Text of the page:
When David Sweeney and his family moved from Tooele to their new home in the Anderson Ranch subdivision in Grantsville, he said they were excited for the newly constructed home.
But the experience of new homeownership quickly soured for Sweeney, who said he has had problems totaling into the tens of thousands of dollars since purchasing the home built by Compass Point Construction in 2014.
“We were excited, you know,” Sweeney said. “Anybody would be to build a new house … It’s just been a headache.”
Issues with the home on Saddle Road included an exterior door at the rear of the home with daylight visible above the top. Gaps on the rear door have caused mold to form along the base of the door inside the home, which Sweeney showed the Transcript Bulletin during a home visit last week.
“Both sides are rotten and I don’t know what it’s doing to the floor yet,” Sweeney said.
In the master bathroom, Sweeney said he spent extra to upgrade the tile surrounding the bathtub and shower. After dealing with leaking water in the bathroom, Sweeney said he discovered a section of tile in the shower did not have grout and the tub was not properly braced.
The leaking water also damaged a section of the bathroom floor near the door to the master bedroom. Sweeney said he received a bid for repairs to the bathroom of about $15,000.
While he expected he would need to make minor repairs like dealing with exposed nailheads or some caulking, Sweeney said he didn’t expect to be making thousands of dollars of repairs on a new, $269,000 home within five years after it was constructed.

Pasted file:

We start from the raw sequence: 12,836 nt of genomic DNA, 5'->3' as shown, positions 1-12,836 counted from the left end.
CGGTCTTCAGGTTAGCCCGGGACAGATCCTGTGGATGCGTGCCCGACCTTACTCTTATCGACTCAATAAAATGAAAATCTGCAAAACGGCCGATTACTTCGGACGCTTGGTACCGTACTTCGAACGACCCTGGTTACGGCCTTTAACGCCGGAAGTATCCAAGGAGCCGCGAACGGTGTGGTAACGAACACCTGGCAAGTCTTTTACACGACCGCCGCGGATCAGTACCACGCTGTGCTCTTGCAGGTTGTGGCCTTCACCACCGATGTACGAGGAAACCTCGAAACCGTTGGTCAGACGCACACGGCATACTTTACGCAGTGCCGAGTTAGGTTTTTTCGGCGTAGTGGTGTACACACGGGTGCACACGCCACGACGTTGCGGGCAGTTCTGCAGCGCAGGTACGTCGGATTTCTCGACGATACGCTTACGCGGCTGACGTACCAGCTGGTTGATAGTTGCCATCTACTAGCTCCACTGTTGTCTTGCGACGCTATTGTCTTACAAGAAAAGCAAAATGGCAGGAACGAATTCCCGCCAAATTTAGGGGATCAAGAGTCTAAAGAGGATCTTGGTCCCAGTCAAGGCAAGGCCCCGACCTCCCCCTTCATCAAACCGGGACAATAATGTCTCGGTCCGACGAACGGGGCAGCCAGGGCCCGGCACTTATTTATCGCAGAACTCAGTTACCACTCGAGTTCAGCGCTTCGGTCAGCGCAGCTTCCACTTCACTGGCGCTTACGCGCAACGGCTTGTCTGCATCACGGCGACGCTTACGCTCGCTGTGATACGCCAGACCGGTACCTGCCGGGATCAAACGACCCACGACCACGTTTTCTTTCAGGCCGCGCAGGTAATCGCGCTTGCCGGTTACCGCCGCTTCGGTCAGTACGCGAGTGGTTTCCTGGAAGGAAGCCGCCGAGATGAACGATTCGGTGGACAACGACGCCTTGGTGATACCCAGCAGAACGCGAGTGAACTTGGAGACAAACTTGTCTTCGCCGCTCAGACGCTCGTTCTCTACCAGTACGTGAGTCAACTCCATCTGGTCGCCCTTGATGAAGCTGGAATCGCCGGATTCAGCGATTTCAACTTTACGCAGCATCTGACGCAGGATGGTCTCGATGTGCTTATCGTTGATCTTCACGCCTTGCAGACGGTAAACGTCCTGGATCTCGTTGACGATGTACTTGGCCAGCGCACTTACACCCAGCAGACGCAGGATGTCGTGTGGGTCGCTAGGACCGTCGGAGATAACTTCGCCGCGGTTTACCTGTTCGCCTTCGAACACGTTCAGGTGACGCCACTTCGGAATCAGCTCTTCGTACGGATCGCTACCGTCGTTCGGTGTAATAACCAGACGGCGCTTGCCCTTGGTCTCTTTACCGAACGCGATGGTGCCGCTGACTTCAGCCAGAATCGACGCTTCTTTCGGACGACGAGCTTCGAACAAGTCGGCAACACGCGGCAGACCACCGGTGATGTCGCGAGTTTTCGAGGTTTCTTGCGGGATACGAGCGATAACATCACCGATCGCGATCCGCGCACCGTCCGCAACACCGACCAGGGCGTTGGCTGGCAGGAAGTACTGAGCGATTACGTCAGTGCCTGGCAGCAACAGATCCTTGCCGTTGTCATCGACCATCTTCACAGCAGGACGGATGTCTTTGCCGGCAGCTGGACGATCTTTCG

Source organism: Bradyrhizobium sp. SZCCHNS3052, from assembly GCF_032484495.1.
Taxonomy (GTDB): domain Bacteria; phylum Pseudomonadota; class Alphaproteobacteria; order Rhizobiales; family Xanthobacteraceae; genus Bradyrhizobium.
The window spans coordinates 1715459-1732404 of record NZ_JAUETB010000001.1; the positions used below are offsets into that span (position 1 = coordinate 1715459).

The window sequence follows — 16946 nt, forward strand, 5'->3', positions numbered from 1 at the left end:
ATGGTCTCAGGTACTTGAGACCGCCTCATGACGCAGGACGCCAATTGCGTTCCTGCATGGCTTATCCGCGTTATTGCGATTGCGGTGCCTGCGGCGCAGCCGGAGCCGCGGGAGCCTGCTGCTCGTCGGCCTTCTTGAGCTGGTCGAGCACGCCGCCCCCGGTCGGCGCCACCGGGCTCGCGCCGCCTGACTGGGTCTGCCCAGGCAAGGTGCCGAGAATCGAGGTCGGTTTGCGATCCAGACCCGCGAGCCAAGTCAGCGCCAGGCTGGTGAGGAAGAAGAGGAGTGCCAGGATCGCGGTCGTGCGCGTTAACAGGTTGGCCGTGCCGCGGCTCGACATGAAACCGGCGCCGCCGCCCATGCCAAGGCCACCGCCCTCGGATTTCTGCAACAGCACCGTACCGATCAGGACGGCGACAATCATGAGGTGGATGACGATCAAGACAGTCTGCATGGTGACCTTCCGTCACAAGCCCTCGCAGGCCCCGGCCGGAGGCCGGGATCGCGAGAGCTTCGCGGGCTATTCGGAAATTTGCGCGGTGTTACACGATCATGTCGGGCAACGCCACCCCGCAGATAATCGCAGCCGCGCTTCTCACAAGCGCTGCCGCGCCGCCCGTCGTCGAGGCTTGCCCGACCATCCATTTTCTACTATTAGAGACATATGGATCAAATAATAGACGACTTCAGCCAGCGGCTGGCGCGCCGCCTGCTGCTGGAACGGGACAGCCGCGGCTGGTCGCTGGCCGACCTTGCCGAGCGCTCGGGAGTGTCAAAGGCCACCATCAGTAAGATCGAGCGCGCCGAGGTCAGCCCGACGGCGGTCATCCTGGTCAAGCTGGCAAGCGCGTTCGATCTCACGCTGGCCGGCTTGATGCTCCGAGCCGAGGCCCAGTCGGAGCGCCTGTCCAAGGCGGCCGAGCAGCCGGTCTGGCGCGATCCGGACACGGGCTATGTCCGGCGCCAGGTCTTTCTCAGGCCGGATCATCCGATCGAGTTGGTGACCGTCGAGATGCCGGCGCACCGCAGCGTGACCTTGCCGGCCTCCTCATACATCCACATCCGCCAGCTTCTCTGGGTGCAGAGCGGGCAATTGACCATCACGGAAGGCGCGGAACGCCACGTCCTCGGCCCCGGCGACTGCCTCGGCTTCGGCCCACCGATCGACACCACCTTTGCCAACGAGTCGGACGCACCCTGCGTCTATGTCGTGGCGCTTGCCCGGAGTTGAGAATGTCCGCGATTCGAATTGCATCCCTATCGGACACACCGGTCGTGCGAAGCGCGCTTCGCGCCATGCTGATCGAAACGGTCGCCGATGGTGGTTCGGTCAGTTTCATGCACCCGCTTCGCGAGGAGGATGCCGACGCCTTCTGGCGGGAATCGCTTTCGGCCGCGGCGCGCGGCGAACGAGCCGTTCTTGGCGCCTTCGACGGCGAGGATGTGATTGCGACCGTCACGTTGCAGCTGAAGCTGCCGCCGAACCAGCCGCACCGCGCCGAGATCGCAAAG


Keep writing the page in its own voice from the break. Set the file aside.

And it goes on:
“It kind of ticks you off after a while,” he said.
Sweeney was among three Anderson Ranch residents whom spoke at the Grantsville City Council meeting on Feb. 21. More than a dozen other residents also attended the meeting in support of those speaking out, based on a show of hands at the request of Councilman Tom Tripp.
Compass Point Construction owners Jeff and Tami Harris said homeowners had differing opinions on what was covered under the warranty of their homes and their Kaysville-based business is not at fault, in an email received Wednesday.
“The issues with the other homeowners that we were aware of did not fall under the home warranty that was included in the home or fell under the responsibility of a homeowner in regards to upkeep and personal ownership of the property,” the Harrises’ email said.
Compass Point defended its eight years of building homes in Grantsville and the Harrises said they are proud of the homes they have built in Tooele County. The email said some homeowners had “unrealistic expectations” as they helped move through the building process.
“It is unfortunate that these homeowners are not happy with the product that we built for them,” the Harrises said. “However, they are entitled to their opinion and that is just what it is, is an opinion. We can do our best to set realistic expectations and educate our homeowners the best we can, but we also realize that there is a potential that we won’t satisfy everyone.”
One of the residents who spoke at the Feb. 21 council meeting was James Rasher, a Grantsville resident since 2005, who moved to a home in Anderson Ranch last November, which was constructed by Salt City Construction. He said he submitted a punch list of repairs three months ago and has had difficulty getting action on the items related to his home.
After posting on an Anderson Ranch Facebook group, Rasher said he was flooded by responses from other residents dealing with cracking walls and concrete, flooding basements and other concerns.
“The people of Anderson Ranch have learned to live with these issues and that is just not right,” Rasher said.
Dave Munford, president of Munford Marketing Group and its construction company, Salt City Construction, tells a different story of the interaction with Rasher. Munford said Salt City Construction allowed Rasher to close early on his home before the home was completely finished at Rasher’s request, which resulted in a lengthy punch list of items.
Munford also said there is misinformation about the connections between Compass Point and Salt City Construction. He said he served as the real estate agent for Compass Point Construction but was not involved in the construction of the homes.